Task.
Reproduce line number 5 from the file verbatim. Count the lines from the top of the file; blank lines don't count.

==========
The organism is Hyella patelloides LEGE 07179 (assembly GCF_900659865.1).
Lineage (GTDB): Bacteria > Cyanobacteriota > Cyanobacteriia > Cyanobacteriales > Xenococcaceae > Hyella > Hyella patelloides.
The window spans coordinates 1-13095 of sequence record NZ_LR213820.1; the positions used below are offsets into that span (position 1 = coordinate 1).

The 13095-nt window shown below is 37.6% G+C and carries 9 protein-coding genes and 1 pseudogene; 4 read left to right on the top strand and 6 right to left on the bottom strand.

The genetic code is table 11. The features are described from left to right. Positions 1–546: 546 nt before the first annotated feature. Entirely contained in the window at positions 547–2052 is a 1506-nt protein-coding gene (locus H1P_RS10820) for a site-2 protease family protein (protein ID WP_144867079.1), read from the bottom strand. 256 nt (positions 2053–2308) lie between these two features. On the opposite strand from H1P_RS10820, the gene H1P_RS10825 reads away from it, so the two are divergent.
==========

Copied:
The genetic code is table 11. The features are described from left to right. Positions 1–546: 546 nt before the first annotated feature. Entirely contained in the window at positions 547–2052 is a 1506-nt protein-coding gene (locus H1P_RS10820) for a site-2 protease family protein (protein ID WP_144867079.1), read from the bottom strand. 256 nt (positions 2053–2308) lie between these two features. On the opposite strand from H1P_RS10820, the gene H1P_RS10825 reads away from it, so the two are divergent.